Finding new words: how I use critical literacy in my multicultural teacher education classroom

From Section:
Trends in Teacher Education
Feb. 15, 2007

Source: Journal of Education for Teaching, Volume 33, Issue 1 February 2007, pages 115 - 118

For 10 years the author has been researching and teaching in multicultural teacher education classrooms and she has come to the conclusion that educators need to help white students find new words to talk about their whiteness.

In her experience, white students too often sit in multicultural teacher education classrooms feeling as if the whole purpose of the class is to make them feel guilty. To make matters worse, when white students voice these feelings, multicultural teacher educators interpret and respond to their comments as white resistance and then double up in efforts to make them aware of their racial privilege. This creates more of the perception of multicultural teacher education as a guilt trip and around and around they go.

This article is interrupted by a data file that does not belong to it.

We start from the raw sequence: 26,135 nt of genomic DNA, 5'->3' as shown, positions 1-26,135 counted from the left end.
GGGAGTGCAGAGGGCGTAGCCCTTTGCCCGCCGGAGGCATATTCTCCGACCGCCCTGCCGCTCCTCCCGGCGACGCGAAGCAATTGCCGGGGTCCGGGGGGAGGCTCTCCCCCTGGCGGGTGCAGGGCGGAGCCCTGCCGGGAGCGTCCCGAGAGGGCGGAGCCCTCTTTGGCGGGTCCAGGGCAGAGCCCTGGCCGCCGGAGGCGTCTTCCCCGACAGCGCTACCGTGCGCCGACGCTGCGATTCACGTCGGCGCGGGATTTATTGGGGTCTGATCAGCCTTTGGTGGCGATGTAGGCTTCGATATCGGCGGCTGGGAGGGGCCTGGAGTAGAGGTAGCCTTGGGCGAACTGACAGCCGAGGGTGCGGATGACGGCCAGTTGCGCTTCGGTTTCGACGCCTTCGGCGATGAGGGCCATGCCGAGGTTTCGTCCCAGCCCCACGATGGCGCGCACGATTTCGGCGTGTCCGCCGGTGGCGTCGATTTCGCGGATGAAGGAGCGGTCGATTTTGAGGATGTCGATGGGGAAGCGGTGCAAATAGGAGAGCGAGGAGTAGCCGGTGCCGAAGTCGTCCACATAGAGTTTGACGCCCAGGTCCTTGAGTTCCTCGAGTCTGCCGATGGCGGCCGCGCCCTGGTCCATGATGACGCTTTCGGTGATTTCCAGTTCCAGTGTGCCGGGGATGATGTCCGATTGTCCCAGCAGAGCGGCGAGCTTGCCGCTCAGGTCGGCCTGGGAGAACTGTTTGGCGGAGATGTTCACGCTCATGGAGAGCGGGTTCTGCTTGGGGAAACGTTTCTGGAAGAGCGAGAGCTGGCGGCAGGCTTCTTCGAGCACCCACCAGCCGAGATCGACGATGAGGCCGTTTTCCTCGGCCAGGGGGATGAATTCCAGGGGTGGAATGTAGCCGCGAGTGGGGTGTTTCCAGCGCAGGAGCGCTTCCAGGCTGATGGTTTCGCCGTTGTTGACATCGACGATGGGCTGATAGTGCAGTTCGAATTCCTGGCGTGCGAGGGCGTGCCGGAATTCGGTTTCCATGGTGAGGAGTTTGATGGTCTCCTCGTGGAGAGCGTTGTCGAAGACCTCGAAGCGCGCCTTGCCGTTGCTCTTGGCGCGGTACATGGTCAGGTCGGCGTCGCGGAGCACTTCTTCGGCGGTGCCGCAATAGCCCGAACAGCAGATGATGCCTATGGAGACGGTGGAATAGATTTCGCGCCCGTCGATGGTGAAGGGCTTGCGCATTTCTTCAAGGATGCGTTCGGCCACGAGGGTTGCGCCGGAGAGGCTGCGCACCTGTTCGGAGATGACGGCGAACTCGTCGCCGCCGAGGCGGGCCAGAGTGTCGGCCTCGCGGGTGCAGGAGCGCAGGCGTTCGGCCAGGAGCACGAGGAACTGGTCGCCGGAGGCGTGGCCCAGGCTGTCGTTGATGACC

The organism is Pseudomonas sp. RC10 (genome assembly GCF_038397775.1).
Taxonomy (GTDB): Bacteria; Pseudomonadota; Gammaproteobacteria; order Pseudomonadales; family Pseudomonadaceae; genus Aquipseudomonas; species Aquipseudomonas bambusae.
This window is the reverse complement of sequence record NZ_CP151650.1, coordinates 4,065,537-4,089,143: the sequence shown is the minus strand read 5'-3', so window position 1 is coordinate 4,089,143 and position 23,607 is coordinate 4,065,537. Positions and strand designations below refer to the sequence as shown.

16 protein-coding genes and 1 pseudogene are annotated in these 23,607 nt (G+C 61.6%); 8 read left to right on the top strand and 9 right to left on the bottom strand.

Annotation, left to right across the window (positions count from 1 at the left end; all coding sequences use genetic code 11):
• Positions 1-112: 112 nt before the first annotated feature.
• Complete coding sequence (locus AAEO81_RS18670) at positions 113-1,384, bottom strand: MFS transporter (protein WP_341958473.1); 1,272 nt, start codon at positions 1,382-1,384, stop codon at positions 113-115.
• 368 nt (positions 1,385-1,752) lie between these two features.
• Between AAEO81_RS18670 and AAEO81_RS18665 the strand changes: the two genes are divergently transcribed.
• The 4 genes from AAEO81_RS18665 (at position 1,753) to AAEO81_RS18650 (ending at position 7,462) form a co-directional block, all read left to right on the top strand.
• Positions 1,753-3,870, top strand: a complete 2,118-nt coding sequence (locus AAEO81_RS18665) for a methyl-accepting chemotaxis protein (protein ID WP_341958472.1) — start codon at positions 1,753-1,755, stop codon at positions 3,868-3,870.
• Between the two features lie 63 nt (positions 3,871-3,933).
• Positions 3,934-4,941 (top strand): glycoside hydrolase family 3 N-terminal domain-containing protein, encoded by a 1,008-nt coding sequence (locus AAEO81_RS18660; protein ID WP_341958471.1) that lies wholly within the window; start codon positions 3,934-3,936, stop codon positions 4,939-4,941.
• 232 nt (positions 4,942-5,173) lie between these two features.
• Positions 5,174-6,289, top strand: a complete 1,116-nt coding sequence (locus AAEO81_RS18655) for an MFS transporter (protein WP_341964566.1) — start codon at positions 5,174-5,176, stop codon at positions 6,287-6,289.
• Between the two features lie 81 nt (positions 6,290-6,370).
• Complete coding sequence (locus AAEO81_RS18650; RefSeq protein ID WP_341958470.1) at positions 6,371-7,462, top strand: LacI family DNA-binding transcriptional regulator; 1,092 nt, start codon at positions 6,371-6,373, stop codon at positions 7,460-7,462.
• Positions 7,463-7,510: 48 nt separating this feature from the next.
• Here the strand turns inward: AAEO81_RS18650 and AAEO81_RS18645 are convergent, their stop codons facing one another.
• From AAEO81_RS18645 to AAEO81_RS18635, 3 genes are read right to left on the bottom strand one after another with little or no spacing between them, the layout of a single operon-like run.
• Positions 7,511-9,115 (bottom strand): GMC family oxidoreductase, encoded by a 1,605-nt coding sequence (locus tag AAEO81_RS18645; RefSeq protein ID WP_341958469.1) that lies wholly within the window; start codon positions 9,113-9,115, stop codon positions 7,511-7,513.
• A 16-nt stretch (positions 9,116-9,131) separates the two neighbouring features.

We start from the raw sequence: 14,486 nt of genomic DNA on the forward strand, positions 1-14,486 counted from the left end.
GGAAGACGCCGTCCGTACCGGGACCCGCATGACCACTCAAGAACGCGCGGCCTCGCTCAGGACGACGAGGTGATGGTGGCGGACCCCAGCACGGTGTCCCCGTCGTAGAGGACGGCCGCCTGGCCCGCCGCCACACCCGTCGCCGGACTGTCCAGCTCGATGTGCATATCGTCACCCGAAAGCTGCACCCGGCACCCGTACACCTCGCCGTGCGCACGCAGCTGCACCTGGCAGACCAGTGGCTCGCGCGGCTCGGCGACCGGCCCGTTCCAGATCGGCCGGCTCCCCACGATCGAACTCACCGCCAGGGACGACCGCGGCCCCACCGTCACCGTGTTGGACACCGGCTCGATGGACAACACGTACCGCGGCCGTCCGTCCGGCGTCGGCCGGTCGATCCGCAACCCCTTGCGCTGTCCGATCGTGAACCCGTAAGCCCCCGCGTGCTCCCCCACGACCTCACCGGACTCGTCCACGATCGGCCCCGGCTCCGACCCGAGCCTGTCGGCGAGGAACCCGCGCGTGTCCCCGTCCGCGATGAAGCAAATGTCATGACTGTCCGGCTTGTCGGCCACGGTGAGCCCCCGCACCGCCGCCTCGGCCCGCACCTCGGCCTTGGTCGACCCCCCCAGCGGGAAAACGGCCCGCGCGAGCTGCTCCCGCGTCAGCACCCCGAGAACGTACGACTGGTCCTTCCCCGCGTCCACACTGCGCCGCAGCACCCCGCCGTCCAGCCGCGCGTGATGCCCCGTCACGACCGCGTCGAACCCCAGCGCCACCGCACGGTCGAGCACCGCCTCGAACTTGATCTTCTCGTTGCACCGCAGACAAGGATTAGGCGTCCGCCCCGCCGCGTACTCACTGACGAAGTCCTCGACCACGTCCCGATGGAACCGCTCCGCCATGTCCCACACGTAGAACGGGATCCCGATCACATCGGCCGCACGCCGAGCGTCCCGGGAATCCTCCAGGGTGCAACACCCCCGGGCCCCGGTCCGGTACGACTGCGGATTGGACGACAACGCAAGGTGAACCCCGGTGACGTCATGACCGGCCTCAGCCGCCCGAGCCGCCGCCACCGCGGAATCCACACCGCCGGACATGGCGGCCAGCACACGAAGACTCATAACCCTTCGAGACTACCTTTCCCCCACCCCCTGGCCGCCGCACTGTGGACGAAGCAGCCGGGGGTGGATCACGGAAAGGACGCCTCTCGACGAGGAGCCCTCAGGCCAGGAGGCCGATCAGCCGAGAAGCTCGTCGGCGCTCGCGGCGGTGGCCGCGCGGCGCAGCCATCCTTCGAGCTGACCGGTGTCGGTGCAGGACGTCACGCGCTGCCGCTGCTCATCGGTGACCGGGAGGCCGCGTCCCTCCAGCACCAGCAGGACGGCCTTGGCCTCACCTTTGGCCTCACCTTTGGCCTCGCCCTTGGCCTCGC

To get off this merry-go-round, the author has begun practicing a new approach to multicultural teacher education. In this article, she illustrates the four steps, or levels of thinking, of her critical literacy approach, namely, description, analysis, vision, and strategy. She uses them to generate reflection in her students that: (1) cycles through the goals of deconstruction and reconstruction; and (2) promotes ongoing critical thinking as the main goal of her multicultural education class. She briefly explains how she uses these four steps to get her students actively to engage with two of multicultural education's key ideas, "race" and "whiteness", and, in this way, destabilize their perception of themselves as "guilty" white people.

Updated: Jan. 17, 2017
Cultural competency | Multicultural education | Race | Self perception